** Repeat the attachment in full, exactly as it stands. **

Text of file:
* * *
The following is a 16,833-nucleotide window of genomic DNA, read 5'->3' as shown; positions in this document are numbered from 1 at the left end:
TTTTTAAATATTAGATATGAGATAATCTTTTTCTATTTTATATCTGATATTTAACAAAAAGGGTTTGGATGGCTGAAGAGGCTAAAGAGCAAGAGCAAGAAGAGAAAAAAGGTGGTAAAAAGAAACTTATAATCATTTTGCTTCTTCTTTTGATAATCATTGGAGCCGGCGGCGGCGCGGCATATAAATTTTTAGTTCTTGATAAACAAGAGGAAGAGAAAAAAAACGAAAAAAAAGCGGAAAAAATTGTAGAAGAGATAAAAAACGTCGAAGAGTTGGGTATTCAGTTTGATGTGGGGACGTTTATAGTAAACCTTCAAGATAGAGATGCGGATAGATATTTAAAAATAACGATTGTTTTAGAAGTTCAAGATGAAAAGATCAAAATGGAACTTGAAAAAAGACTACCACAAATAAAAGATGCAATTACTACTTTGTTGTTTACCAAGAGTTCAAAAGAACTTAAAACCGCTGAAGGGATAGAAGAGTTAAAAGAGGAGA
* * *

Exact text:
The following is a 16,833-nucleotide window of genomic DNA, read 5'->3' as shown; positions in this document are numbered from 1 at the left end:
TTTTTAAATATTAGATATGAGATAATCTTTTTCTATTTTATATCTGATATTTAACAAAAAGGGTTTGGATGGCTGAAGAGGCTAAAGAGCAAGAGCAAGAAGAGAAAAAAGGTGGTAAAAAGAAACTTATAATCATTTTGCTTCTTCTTTTGATAATCATTGGAGCCGGCGGCGGCGCGGCATATAAATTTTTAGTTCTTGATAAACAAGAGGAAGAGAAAAAAAACGAAAAAAAAGCGGAAAAAATTGTAGAAGAGATAAAAAACGTCGAAGAGTTGGGTATTCAGTTTGATGTGGGGACGTTTATAGTAAACCTTCAAGATAGAGATGCGGATAGATATTTAAAAATAACGATTGTTTTAGAAGTTCAAGATGAAAAGATCAAAATGGAACTTGAAAAAAGACTACCACAAATAAAAGATGCAATTACTACTTTGTTGTTTACCAAGAGTTCAAAAGAACTTAAAACCGCTGAAGGGATAGAAGAGTTAAAAGAGGAGA